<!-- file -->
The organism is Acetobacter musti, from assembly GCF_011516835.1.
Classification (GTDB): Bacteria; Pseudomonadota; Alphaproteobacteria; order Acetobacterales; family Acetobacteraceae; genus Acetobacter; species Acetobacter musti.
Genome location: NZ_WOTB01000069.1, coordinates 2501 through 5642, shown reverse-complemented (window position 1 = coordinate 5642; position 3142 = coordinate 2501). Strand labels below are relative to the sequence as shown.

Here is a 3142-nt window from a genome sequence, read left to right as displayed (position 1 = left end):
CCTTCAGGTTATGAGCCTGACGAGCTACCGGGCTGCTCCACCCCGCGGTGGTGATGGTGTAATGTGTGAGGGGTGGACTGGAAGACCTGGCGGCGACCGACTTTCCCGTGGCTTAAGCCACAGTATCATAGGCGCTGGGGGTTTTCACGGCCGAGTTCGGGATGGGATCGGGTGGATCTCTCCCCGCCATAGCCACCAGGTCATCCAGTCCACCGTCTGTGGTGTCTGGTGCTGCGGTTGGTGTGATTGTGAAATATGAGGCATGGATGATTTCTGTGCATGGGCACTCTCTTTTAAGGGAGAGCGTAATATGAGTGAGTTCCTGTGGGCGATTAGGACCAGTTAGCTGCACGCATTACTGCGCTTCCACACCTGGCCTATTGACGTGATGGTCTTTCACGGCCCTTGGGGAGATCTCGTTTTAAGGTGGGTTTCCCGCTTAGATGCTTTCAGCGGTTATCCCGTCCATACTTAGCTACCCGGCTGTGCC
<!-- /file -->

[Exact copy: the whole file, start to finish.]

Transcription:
The organism is Acetobacter musti, from assembly GCF_011516835.1.
Classification (GTDB): Bacteria; Pseudomonadota; Alphaproteobacteria; order Acetobacterales; family Acetobacteraceae; genus Acetobacter; species Acetobacter musti.
Genome location: NZ_WOTB01000069.1, coordinates 2501 through 5642, shown reverse-complemented (window position 1 = coordinate 5642; position 3142 = coordinate 2501). Strand labels below are relative to the sequence as shown.

Here is a 3142-nt window from a genome sequence, read left to right as displayed (position 1 = left end):
CCTTCAGGTTATGAGCCTGACGAGCTACCGGGCTGCTCCACCCCGCGGTGGTGATGGTGTAATGTGTGAGGGGTGGACTGGAAGACCTGGCGGCGACCGACTTTCCCGTGGCTTAAGCCACAGTATCATAGGCGCTGGGGGTTTTCACGGCCGAGTTCGGGATGGGATCGGGTGGATCTCTCCCCGCCATAGCCACCAGGTCATCCAGTCCACCGTCTGTGGTGTCTGGTGCTGCGGTTGGTGTGATTGTGAAATATGAGGCATGGATGATTTCTGTGCATGGGCACTCTCTTTTAAGGGAGAGCGTAATATGAGTGAGTTCCTGTGGGCGATTAGGACCAGTTAGCTGCACGCATTACTGCGCTTCCACACCTGGCCTATTGACGTGATGGTCTTTCACGGCCCTTGGGGAGATCTCGTTTTAAGGTGGGTTTCCCGCTTAGATGCTTTCAGCGGTTATCCCGTCCATACTTAGCTACCCGGCTGTGCC